Ebenezer Prout 


Selected and annotated by Malcolm MacDonald

The birth centenaries of Bach and Handel remind me of the birth centenary of an English musician who, though less in public notice than some others, had a career of great usefulness. Ebenezer Prout was born at Oundle on March 1st, 1835, and thus his name and place of birth suggest an ancestry typically English. His father, a Congregational minister, is said to have frowned on Ebenezerís desire to be a musician, which qualified suggestion of a Puritanical attitude will, I hope, pass unrebuked. Some little evidence of the fact alleged is confirmed by the statement that the future remarkable man was self-taught, though he is known to have had a few piano lessons from Charles Salaman [6]. A striking thing about Prout is his early developed love of orchestral music: his fascination by the orchestra began when he was only seventeen, at which time he was gathering and training a band of players at Priory House School. Clapton. Still bound to schoolmastering, he was at twenty-one at Leatherhead, where after three more years of servitude he cut the knot and became a musician.

Ebenezer Prout then trod the path by which many other men have reached great heights in music: he became an organist and was for eleven years at Union Chapel, Islington, where Fountain Meen and Henry Allon were later to prove that Puritans (and their descendants) can be excellent musicians. Meanwhile Prout's star as a composer was rising high in the heavens. The British Society of Musicians put the laurel of a first prize on his String Quartet (Op 1), and four years later (in 1865) proclaimed similarly a Piano Quartet. And so he went on until at the Birmingham Festival of 1885 we find Richter making his own debut there with a symphony by Ebenezer Prout. He had also composed three other symphonies, organ concertos, and the well-known dramatic cantata, Alfred [7].

Thenceforward Proutís career as a composer was shadowed by his growing fame as the author of the finest set of theoretical musical works in the English language. Prout had a natural penchant for teaching: he was also a thinker, and probably to stimulate thought in others he founded, in 1871, The musical record, appreciation of his work on which doubtless led to the offer of the post of musical critic of The Athenaeum and The Academy. That was in the days when criticism was expressed in thought-out periods, and not set forth in scintillating sentences within a decor of headings, black type and italics. Prout was now in the full light of recognition: in 1876 he was professor of harmony and composition at the National Training School of Music, and held similar appointments at the RAM and the GSM. Later he was elected to the Professorship of Music at the University of Dublin. Why did he never reach Oxford or Cambridge? Had he done so his work would now be remembered by scholarships and mural tablets.

Other things are still to be mentioned: he conducted the Borough of Hackney Choral Association for fourteen years, when its fame went out beyond the confines of even Greater London. Then he undertook the guardianship of Handelís works, his edition of Messiah arousing unusual controversy. Proutís version of Samson was used at the Leeds Festival of 1880.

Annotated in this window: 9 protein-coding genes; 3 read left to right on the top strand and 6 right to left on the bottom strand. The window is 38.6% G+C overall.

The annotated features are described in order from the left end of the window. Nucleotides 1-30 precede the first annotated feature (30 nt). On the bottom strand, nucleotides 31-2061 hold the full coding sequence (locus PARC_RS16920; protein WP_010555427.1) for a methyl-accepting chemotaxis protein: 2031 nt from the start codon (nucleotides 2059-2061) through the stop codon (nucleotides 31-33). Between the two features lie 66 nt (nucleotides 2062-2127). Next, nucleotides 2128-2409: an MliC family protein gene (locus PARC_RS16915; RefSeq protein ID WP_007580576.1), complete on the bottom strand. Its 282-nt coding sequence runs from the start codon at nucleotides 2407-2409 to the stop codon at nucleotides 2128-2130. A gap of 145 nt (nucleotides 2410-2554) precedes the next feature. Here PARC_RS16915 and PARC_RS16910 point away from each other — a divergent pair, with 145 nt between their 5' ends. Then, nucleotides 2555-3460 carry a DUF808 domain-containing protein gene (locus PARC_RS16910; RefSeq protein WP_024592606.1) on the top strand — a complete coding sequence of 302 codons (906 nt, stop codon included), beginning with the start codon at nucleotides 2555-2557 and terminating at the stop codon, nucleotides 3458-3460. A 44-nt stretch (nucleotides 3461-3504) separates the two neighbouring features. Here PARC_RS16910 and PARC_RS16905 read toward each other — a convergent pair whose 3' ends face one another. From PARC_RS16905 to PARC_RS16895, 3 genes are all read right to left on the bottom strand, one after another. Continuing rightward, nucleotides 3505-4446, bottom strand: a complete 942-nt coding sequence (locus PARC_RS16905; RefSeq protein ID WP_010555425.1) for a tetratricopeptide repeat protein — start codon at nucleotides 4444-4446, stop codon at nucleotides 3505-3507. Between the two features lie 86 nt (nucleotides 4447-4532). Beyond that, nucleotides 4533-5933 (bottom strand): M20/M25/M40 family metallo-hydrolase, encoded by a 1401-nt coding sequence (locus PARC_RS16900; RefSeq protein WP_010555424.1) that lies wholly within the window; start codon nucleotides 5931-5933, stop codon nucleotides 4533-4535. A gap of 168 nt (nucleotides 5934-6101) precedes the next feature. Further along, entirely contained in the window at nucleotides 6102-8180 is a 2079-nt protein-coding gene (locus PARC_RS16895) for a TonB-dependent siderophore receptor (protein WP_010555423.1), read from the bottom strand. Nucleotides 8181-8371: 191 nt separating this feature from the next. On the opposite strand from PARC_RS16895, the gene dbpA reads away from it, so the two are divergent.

I rather suspect that the success of Proutís primer, Instrumentation (1876), led to his abandonment of composition: for years it was the most renowned and fascinating book on the subject in English, for price and language kept other similar works out of the reach of many. Prout's work spoke like the living voice. His penetrating skill and authority was recognised when his two books on the orchestra appeared (1897), for they were immediately translated into German. Like Berlioz, he had left nothing to chance. From his own vast collection of scores he drew numberless examples; and, again like Berlioz, he had been in deep and intimate consultation with the finest instrumentalists of his time.

What is important to note is that whilst Prout was a great pleader for Bach and Handel, he was at the same time a leader in the modernist movement. When Wagner, Liszt, Berlioz, Dvorak, Brahms, &c, were the moderns of yesterday, Prout was their advocate. To those who could not procure the scores of these composers, Proutís works included copious extracts from those in his own possession, and these must have shown the light to the oncoming generation of English composers. His standpoint on music was built on music as an art of sound. He derived all from the composer, basing his theories on actual examples found in the full scores of classicists and moderns. Self-taught himself, he appreciated the position of all striving to learn, and he stood modestly by offering what he thought might help. This is seen in, I think, the Preface to the book on Fugue

His works, nine in all, were written in the amazingly short time of nine years: they opened and developed like the action in a drama. The climax must have been there when in 1903 it was found that twenty editions of Harmony had been sold since 1889. One other point: Prout is alone among English writers of musical textbooks whose works have been translated into German, and now comes the climax in that the books on Form have been done into Russian by order of the Soviet Government.

On the other hand, by La main gauche, Musical opinion, April 1935, pp588-589.

(6) Salaman (1814-1901) was a prolific composer, conductor, and pianist.
(7) Well-known no longer. But Prout is quite possibly not the dry as dust Victorian of legend: the fact that Brian (whose instincts were seldom at fault) valued him so highly is a strong point in his favour.

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